The Seller to the Fair

The Ballinasloe October Fair is known for its horse-dealing, crowded streets, and roaming minstrels. In October 2017, Alan Woods joined the festivities to present an ITMA lecture on the history of ballad sheets and street singers. Find out how he used materials from the ITMA collection to prepare.

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Event poster for Alan's lecture in the Ballinasloe Public Library.

In September and October of 2017, I delved into the ITMA collection to learn more about the ballad sheet trade and street singers in Ireland. Many articles, essays, theses, and books have been dedicated to the history of ballad sheets, the printers of the ballad sheets, and the hawkers and street singers who sold them.

Ye sons and daughters of Erin, Gather round poor Zozimus, yer friend; Listen boys, until yez hear, My charming song so dear.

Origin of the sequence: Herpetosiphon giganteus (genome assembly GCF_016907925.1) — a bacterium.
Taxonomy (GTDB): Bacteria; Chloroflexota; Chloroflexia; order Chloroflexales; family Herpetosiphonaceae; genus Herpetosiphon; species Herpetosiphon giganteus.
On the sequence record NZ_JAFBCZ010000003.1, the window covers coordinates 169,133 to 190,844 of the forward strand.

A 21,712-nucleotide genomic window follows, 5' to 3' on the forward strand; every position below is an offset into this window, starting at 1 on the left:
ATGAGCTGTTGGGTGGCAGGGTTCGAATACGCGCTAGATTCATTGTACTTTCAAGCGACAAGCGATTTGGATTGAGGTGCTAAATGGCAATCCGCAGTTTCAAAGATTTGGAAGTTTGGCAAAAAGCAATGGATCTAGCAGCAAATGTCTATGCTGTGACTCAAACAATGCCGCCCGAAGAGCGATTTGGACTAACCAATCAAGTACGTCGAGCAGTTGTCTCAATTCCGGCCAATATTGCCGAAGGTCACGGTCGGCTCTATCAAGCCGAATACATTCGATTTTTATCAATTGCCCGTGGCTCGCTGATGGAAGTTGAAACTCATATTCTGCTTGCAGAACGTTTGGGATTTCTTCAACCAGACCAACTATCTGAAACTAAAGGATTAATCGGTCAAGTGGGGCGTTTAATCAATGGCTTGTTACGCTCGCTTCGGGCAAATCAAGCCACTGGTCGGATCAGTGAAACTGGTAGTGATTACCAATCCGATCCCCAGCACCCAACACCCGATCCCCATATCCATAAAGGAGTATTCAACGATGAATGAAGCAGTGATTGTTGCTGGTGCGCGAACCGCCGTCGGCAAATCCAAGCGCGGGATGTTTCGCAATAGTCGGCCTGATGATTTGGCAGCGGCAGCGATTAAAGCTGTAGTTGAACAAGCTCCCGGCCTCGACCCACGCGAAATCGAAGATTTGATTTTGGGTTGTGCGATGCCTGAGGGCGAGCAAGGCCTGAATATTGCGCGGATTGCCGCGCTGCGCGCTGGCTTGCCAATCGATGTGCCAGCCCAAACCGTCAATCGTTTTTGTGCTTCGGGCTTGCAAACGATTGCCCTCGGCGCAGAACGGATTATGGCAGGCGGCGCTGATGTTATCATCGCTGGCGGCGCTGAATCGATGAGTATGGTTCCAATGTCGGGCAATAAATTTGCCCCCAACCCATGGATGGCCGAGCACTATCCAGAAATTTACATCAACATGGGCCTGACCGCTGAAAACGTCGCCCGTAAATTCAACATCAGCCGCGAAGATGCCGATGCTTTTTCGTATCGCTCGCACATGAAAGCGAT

Michael Moran (aka Zozimus), a Dublin street singer & ballad hawker (ca. 1794–1846)

These are the words that one 19th century street singer and ballad hawker recited before each of his song performances in Dublin. His oration invited a crowd to gather around — an essential part of any ballad hawker's trade.

What's a ballad sheet?

A ballad sheet is a single sheet of inexpensive paper with a ballad printed on one side only. They are also referred to as broadsheets, broadsides, and/or slip ballads. Ballad sheets very often contain woodcut illustrations that bear no relation to the song printed on the paper.